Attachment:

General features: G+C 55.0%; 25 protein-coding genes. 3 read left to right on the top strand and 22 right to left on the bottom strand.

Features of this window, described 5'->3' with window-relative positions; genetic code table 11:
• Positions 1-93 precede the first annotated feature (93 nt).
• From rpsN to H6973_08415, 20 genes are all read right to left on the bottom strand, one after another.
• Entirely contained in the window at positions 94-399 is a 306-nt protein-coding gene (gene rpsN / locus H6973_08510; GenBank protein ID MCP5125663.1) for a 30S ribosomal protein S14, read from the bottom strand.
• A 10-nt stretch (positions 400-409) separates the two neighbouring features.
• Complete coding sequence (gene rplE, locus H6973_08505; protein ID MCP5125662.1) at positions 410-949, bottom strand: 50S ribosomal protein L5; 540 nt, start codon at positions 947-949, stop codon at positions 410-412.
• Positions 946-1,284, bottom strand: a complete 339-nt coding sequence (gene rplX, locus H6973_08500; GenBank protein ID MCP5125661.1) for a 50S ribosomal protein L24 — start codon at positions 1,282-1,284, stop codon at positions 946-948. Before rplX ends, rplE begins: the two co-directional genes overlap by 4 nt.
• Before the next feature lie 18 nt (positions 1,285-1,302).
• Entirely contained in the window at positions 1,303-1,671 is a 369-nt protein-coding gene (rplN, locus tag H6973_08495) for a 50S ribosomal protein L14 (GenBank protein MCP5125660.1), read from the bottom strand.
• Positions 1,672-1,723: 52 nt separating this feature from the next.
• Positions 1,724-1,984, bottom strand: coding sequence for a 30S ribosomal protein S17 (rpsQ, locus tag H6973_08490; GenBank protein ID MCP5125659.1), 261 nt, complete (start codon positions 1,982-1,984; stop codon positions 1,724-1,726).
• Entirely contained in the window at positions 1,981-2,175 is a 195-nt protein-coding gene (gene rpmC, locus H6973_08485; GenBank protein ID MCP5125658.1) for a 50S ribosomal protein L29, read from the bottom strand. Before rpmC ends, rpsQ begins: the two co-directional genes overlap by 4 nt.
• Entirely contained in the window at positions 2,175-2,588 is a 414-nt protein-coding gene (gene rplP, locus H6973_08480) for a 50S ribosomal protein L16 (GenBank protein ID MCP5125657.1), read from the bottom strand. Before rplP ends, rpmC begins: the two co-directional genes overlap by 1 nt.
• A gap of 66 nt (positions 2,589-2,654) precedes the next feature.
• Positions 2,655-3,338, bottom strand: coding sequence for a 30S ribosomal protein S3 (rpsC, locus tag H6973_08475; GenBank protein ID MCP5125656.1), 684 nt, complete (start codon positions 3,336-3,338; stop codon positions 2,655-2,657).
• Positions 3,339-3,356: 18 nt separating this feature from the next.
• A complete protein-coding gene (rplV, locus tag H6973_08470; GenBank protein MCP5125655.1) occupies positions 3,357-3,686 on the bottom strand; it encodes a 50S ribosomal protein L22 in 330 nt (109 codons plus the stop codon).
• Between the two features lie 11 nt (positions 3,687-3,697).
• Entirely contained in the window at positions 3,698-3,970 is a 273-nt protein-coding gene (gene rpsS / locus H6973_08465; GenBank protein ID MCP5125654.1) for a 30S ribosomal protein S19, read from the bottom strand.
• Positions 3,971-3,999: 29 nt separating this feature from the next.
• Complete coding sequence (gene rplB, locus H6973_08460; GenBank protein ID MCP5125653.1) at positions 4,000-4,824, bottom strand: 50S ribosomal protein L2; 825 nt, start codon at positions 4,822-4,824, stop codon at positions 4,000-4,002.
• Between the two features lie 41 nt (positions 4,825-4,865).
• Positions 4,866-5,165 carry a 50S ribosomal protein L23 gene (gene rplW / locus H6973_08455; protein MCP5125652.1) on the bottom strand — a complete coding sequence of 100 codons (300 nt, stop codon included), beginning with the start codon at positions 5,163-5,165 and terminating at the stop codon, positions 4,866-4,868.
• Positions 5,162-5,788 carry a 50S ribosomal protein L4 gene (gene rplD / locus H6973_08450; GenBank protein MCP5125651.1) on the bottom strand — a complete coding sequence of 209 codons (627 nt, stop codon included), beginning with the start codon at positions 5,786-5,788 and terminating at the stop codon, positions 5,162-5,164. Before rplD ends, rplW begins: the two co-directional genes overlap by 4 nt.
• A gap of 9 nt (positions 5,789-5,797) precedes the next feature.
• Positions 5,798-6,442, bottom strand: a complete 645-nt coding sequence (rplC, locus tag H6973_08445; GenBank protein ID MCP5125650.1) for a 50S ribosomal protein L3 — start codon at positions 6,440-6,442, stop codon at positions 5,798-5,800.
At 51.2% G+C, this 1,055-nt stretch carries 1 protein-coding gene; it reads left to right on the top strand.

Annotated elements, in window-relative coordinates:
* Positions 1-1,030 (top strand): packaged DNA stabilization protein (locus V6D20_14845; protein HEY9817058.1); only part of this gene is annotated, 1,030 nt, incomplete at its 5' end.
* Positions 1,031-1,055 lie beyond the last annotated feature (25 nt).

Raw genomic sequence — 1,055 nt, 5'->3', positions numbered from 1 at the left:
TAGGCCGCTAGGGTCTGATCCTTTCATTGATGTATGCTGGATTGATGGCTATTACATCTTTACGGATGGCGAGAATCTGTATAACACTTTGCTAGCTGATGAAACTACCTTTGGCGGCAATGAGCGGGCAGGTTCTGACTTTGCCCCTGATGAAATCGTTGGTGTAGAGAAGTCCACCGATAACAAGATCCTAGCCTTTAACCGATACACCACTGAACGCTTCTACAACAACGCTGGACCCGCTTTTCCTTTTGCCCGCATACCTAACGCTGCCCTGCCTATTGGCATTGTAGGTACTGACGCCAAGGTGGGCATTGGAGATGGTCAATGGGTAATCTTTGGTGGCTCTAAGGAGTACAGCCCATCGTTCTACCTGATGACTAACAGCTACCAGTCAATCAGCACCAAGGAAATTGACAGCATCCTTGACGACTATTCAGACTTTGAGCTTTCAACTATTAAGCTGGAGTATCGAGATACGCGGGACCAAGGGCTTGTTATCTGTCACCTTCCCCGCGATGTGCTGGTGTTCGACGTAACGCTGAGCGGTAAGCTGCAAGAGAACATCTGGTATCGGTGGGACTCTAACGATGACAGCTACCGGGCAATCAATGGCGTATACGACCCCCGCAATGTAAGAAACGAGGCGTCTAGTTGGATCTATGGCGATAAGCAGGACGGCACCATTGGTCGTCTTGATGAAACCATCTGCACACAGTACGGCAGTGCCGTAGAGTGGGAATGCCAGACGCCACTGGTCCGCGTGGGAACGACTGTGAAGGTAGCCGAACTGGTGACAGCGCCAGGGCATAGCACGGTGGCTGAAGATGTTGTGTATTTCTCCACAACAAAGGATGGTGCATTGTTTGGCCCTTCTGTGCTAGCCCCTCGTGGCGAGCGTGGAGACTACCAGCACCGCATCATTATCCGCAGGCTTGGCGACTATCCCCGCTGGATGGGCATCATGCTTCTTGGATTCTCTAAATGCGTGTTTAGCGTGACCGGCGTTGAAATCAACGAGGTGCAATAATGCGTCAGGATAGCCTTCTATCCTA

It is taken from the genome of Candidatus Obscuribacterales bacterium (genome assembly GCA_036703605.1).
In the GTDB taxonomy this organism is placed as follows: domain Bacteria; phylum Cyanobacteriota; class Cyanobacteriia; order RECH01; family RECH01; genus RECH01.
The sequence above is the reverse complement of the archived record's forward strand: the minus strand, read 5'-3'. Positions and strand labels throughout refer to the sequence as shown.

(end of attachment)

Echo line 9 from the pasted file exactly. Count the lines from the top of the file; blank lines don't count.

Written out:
• Before the next feature lie 18 nt (positions 1,285-1,302).